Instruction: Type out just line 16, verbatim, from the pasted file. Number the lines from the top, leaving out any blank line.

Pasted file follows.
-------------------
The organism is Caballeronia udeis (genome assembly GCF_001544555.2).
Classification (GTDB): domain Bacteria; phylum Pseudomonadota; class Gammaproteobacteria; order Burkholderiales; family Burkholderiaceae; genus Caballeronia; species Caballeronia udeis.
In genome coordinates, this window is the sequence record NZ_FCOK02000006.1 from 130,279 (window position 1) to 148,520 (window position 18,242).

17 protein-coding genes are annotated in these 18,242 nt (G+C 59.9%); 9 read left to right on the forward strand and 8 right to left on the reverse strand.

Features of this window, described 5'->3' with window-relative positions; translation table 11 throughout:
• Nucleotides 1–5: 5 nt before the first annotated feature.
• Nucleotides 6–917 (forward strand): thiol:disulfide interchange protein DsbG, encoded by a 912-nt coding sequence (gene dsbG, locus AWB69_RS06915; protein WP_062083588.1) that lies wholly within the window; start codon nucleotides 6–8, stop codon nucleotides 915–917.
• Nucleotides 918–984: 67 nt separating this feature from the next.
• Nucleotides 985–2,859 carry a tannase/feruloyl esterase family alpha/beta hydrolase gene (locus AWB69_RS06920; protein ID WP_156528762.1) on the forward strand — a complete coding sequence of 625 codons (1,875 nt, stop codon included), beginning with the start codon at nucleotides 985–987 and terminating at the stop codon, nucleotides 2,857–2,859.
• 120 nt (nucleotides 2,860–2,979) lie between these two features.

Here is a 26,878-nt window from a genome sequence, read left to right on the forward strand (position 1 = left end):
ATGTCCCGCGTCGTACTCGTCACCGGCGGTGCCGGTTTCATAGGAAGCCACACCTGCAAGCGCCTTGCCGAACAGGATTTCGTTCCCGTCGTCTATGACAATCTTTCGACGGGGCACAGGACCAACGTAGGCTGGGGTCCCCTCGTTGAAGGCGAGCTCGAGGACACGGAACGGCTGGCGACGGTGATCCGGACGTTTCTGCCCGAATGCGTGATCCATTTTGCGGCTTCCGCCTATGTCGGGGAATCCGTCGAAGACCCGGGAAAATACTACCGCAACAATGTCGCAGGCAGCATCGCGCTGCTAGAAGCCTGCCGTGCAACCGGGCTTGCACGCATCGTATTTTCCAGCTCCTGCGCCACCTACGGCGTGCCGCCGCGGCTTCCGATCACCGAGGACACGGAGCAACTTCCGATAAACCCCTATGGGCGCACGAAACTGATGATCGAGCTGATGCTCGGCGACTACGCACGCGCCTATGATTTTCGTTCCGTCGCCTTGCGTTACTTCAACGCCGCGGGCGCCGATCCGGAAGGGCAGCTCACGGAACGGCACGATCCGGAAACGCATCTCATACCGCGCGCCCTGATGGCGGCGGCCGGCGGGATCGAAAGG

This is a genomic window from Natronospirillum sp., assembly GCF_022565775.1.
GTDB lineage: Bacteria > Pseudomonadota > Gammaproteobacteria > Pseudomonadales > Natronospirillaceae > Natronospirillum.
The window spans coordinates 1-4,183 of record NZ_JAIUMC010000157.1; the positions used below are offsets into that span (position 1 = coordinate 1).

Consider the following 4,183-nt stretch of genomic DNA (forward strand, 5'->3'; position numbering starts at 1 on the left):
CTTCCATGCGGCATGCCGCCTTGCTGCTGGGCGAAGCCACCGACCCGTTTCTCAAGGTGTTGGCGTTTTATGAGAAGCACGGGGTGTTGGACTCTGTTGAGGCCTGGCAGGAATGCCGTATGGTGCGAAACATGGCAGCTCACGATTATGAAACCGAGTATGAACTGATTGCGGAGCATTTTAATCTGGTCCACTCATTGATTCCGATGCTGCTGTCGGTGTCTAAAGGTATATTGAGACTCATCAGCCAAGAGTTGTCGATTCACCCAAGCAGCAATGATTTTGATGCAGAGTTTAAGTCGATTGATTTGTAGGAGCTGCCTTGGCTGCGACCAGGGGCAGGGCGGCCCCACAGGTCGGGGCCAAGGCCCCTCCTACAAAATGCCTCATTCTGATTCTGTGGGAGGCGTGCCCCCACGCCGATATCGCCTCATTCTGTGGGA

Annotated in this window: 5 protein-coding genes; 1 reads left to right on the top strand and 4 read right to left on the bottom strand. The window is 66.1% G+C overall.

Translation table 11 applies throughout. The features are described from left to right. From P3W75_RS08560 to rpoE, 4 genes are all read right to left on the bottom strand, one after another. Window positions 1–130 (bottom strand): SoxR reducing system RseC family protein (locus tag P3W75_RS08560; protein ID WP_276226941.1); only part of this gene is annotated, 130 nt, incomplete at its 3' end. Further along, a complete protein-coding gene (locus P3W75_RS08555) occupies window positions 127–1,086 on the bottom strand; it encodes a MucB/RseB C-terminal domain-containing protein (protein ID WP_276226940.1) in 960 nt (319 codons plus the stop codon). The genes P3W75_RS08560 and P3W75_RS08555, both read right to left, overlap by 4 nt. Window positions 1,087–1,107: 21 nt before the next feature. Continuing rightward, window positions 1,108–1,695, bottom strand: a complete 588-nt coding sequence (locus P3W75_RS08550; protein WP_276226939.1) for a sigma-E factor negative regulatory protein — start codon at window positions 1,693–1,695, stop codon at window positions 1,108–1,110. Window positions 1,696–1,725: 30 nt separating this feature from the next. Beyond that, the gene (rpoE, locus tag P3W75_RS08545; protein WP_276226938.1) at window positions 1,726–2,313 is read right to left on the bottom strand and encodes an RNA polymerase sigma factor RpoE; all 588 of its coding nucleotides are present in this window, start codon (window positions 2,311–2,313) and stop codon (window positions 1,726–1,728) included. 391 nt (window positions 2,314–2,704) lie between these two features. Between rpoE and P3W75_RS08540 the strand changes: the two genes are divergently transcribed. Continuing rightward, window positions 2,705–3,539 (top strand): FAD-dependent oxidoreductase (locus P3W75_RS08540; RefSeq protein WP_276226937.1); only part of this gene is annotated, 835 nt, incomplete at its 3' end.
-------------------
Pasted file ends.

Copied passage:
Consider the following 4,183-nt stretch of genomic DNA (forward strand, 5'->3'; position numbering starts at 1 on the left):